Glaucoma is an eye disease that leads to damage of the eye nerve. This nerve is needed for vision. Damage can lead to poor or no vision.
Angle-closure glaucoma (ACG) is one type of glaucoma. It is the loss of space between the iris (color disc) and front, clear part of the eye. There is an area between these two that lets fluid drain out of the eye. When the space shrinks, it becomes harder for fluid to drain. This can lead to increased pressure in the eye and damage to the nerve. ACG may be:
Copyright © Nucleus Medical Media, Inc.
It is not clear why this occurs. Some, factors that play a role include:
The iris and drains can rub against each other with chronic glaucoma. This can cause damage to the drain. It will make it harder for fluid to drain well.
Medicine that may play a role include:
ACG is more common in older adults. Other factors that may increase your chance of developing angle-closure glaucoma include:
There are few or no symptoms with chronic ACG. Acute ACG, also known as crisis may lead to:
Chronic ACG may have had brief episodes of symptoms above. The loss of space may happen in both eyes. However, a crisis often happens in one eye at a time.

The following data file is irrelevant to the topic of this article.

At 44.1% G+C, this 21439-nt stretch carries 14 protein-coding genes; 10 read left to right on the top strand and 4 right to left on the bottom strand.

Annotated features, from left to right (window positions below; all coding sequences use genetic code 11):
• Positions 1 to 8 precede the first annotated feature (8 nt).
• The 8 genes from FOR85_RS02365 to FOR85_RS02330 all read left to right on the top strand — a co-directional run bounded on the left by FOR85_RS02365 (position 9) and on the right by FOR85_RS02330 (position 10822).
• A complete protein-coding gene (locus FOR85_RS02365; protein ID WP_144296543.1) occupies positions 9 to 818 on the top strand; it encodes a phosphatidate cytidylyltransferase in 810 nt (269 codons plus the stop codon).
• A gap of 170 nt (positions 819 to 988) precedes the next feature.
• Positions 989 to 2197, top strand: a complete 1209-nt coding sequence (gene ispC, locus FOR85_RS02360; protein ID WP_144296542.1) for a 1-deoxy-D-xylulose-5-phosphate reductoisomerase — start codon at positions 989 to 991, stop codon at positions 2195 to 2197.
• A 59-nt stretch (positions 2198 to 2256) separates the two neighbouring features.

You will be asked about your symptoms and past health. A physical exam will be done. You will be referred to an eye specialist.
Tests may include:
Acute ACG will need immediate care. Pressure will need to be decreased to stop damage to the nerve. A severe loss of vision can occur if the pressure is not relieved.
Medicine can help to decrease pressure in the eye. It may be given as eye drops, pills, or IV drugs.
Surgery can help to increase space in front of the iris. It is an option for chronic ACG or acute ACG once pressure is under control. Options include:
ACG cannot be prevented.
The Glaucoma Foundation
Glaucoma Research Foundation
Glaucoma Research Society of Canada
The Canadian Ophthalmological Society
Angle-closure glaucoma. EBSCO DynaMed Plus website. Available at:http://www.dynamed.com/topics/dmp~AN~T901114/Angle-closure-glaucoma. Updated Ocotber 24, 2016. Accessed August 31, 2018.
Angle-Closure glaucoma. American Academy of Ophthalmology website. Available at: https://www.aao.org/munnerlyn-laser-surgery-center/angleclosure-glaucoma-19. Updated December 18, 2013. Accessed August 31, 2018.
Angle-closure glaucoma. Glaucoma Research Foundation website. Available at: http://www.glaucoma.org/glaucoma/angle-closure-glaucoma.php. Updated January 14, 2015. Accessed August 31, 2018.
What is glaucoma? American Academy of Ophthalmology website. Available at: http://www.geteyesmart.org/eyesmart/diseases/glaucoma.cfm. Updated April 15, 2018. Accessed August 31, 2018.
Last reviewed June 2017 by Michael Woods, MD Last Updated: 8/31/2018